"We are interested in your money," the banks were happy to tell us. This is now to put in the past tense. Even if you have put a little money in a savings account, it often yields only crumbs. Large accounts such as pension funds even have to pay to leave their money in the bank. These are the consequences of so-called negative interest. As customers of banks, we are indirectly affected by these negative interest rates. Between what you earn on a savings account and what a current account costs, you can even lose money in some cases.
In the past, saving was simple. A few pennies to put aside, first in the piggy bank and then in the actual bank. Prosperity through security. In the 1970s, future customers were pampered with rates flirting with 2%, 3% or even 4% and more. Yesterday's children, now grown up, have seen the return on their savings melt away like snow in the sun. Today, rates of 1% for a savings book are rare. In the banks, it is more generally 1 per 1000 or even less. The reason? The crisis, but not only. Paradoxically, there is too much money! The central banks had injected massive amounts of liquidity to save the banking system and had everything they needed to channel it to small, medium and large companies. Only, the demand is not there, or more often than not the banks are too cautious to lend to projects that they consider risky. As a result, the money goes back to the central bank, in a kind of closed circuit.
In Switzerland, this movement was amplified by the attractiveness of the Swiss franc as a safe haven. The abandonment of the Swiss franc/euro floor rate in January 2015 did not help. The abundance of goods poses a problem by driving down prices, for example, or by lowering interest rates on mortgages or savings. The Swiss National Bank (SNB) tried to put a stop to this by introducing a fixed parity between the euro and the Swiss franc, which only lasted for two years. The fixed rate has since been replaced by a negative rate.
How does it work?
When banks have a lot of liquidity, they transfer part of it to the SNB. Today, these transfers amount to more than CHF 400 billion. In order to combat the strong Swiss franc, the SNB taxes part of these amounts at a rate of -0.75%. In the end, the bank withdraws less money than it has deposited. This is known as the negative interest rate. The banks pass on this charge to their very large customers, starting from a certain amount. Small savers are also affected indirectly, although several banks have since introduced the negative interest rate for private current accounts.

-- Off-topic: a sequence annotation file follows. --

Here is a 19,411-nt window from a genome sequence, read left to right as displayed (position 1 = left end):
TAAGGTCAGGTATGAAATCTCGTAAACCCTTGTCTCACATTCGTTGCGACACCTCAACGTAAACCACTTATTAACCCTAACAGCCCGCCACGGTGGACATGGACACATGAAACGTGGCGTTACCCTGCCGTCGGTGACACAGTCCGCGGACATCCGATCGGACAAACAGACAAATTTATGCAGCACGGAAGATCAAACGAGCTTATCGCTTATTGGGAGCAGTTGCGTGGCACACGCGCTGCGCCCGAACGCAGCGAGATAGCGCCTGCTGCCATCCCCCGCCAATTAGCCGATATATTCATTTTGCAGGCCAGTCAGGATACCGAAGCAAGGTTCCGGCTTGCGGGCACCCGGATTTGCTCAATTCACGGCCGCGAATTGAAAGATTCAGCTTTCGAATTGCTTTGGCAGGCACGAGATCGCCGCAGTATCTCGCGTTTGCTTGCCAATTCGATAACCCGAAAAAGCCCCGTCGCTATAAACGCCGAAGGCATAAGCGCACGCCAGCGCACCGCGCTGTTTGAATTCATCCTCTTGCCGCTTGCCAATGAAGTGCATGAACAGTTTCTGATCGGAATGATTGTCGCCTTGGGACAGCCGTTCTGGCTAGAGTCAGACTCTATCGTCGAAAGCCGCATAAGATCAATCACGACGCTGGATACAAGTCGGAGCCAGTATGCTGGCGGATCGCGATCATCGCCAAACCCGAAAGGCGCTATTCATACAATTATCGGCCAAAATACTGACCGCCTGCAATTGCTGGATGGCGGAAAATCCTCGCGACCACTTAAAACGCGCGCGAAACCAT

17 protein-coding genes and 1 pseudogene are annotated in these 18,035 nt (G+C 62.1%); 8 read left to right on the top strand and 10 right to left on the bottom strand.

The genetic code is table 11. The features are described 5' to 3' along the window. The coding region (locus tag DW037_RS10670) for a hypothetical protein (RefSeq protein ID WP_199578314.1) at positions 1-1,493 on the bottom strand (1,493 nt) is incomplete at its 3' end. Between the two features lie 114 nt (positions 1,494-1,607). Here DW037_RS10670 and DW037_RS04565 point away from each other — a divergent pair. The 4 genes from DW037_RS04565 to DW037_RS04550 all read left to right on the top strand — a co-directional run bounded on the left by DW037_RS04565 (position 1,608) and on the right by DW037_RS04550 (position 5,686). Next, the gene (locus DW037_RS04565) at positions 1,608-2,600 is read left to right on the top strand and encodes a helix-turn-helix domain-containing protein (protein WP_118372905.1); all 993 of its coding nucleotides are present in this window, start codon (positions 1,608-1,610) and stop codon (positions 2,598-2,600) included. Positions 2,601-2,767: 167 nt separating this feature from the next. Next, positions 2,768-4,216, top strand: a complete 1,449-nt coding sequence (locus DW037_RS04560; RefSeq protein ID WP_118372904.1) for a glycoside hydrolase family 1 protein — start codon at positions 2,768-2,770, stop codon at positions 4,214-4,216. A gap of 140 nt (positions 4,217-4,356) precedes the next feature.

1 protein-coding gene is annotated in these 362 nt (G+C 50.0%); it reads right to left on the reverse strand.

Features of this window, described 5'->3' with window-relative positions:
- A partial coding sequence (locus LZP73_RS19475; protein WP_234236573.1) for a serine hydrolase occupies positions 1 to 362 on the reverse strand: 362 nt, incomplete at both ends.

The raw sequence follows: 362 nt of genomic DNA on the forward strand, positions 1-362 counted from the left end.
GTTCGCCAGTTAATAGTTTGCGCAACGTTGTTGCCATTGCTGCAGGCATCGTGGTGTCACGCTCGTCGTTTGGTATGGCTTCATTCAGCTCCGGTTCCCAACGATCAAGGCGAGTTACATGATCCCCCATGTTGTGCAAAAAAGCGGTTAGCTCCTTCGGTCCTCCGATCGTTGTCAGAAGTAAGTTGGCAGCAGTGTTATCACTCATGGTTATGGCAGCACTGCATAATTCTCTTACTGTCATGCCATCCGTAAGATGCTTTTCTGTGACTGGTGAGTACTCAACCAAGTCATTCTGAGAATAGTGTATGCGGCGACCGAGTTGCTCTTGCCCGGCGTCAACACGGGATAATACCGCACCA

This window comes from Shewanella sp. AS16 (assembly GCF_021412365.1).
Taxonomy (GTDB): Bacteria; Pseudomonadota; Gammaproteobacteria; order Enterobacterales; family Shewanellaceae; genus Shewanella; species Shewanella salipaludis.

In a bank, savings finance credit. If the credit is less profitable, it is the interest on the savings that plummets. Negative interest rates affect the return on savings, as some banks live off the interest differential between active and passive interest rates. Active interest rates, mainly mortgage rates, are currently extremely low. And precisely since these interest rates are very low, this dictates a relatively defensive savings remuneration policy.
However, the savings that have the most to fear because of these negative interest rates are those reserved for our retirement. In other words, our pension funds. They earn hundreds of millions every month. Some of this money is subject to the negative rate, which can have serious consequences.
For all these reasons, it is even more important to take the time to compare the different banks and the offers they offer. You will find on our website several comparators which will help you choose the best choice.